At their Feb. 19 meeting, county commissioners considered repairing a private road for the second time in two years.

Buck Street runs off of Ridge Road in Eastpoint. County Planner Alan Pierce said the ownership of the road is difficult to determine but it is not a county road.

At the meeting, Commissioner William Massey requested that the road be graded. “We need to upgrade it. It hasn’t been done in about nine months,” he said.

Commissioner Pinki Jackel asked whether Buck Street was a private road.

“It’s a private street, but our county cars travel it, police cars, and ambulances,” Massey said. “It has a county road sign. I don’t see why we can’t upgrade it one time.”

Buck Street was last upgraded in July 2012 by the county, at the request of former County Commissioner Bevin Putnal. Jackel requested, at the Aug. 21, 2012 meeting, that additional work be done on the road, but it is unclear whether work was performed at that time.

The July 2012 work was described as a one-time upgrade. Commissioner Cheryl Sanders said at that time that she didn’t want the county to assume responsibility for Buck Street’s maintenance.

At Tuesday’s meeting, Sanders read a letter proposing that private roads in Pine Coast Plantation, which is located near Hickory Hammock Road north of Carrabelle, also receive some attention from the county. The letter from the Pine Coast Plantation Homeowners Association asked to, “hire the county on an occasional basis to grade and crown the roads so they will hold up for a while.”

Sanders told her colleagues that “I’ve brought this up a couple of times and nobody wanted to do it, but they’re asking again.”

Jackel and Commissioner Smokey Parrish also requested work on private roads in their districts.

“I think y’all need to be very careful about putting our equipment on private roads,” said Clerk of Courts Marcia Johnson. “(County Attorney) Michael (Shuler) brought this up one time before. It’s against the law for you to do that.”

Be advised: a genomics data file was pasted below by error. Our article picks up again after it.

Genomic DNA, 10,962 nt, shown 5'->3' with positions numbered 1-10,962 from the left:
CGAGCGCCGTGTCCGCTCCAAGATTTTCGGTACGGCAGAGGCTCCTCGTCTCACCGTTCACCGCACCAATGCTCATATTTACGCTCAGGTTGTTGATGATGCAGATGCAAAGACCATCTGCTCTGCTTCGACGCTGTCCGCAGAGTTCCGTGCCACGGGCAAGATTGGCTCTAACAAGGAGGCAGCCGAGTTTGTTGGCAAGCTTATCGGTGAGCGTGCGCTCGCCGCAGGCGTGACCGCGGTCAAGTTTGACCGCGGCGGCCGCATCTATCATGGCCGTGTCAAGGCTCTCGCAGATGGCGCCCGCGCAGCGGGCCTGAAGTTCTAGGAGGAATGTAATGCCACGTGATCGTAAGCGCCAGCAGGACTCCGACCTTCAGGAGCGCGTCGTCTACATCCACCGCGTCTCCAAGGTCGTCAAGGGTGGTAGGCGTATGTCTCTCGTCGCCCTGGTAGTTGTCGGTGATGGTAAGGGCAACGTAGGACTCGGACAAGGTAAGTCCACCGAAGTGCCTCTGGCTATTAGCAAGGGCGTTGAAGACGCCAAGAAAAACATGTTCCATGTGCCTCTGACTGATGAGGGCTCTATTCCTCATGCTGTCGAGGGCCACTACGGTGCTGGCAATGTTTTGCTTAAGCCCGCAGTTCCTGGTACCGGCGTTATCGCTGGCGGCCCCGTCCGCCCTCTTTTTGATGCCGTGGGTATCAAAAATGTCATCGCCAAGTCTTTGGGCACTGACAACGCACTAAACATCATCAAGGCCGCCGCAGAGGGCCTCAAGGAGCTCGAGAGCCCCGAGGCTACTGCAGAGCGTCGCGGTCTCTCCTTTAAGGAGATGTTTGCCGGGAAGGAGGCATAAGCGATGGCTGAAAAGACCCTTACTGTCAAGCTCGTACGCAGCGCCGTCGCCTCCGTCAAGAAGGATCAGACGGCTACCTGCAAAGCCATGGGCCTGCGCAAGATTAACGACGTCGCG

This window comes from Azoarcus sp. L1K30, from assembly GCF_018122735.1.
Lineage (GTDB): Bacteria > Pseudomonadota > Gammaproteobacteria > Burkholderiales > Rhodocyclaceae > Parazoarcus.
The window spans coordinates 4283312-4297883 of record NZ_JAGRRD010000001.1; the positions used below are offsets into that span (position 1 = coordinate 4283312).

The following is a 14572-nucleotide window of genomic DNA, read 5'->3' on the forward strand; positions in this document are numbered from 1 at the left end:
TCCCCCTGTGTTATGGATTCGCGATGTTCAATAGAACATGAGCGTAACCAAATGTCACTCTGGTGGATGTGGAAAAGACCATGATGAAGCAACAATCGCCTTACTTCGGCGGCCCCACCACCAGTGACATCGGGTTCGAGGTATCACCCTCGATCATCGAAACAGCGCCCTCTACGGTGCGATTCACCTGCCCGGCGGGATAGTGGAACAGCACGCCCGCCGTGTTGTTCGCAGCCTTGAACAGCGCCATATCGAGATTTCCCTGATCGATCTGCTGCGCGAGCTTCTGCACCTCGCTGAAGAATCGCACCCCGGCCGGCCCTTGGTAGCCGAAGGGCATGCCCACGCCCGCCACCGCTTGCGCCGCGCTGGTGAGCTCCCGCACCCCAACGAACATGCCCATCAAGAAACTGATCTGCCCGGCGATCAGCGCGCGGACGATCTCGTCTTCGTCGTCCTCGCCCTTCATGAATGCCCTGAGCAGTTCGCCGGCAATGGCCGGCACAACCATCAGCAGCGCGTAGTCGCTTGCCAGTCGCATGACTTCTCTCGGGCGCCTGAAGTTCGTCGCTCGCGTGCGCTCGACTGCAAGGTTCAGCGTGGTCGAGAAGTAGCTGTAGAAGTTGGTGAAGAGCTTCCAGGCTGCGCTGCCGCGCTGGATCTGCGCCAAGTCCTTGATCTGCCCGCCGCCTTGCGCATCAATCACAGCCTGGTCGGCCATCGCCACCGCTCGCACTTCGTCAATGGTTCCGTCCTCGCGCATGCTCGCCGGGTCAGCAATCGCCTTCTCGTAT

Johnson said she believed the commission had discussed drafting an ordinance allowing county equipment and crews to work, for compensation, on private land, but questioned whether the ordinance had passed.

“There are attorney general opinions that say you can’t do that.  If it was me, I would ask for an attorney general’s opinion. I was concerned when we did this a year or so ago,” Johnson said.

“It may be we need to go ahead and accept these roads for county maintenance,” Jackel said. “We can’t let these citizens go without services that they need. We have tried repeatedly to contact the owner of the road. We have to do something. We can’t sit back and do nothing.

“I’m not looking to create work for the county but at the same time, we do have taxpaying citizens there,” she said. “We don’t want to break the law and help people. We want to do things within the law.”

Jackel said that if the county accepts the roads, eventually some of them could be paved and the maintenance work for county road crews would be reduced.

The commissioners directed Pierce to investigate the possibility of accepting maintenance of Buck Street and other private roads.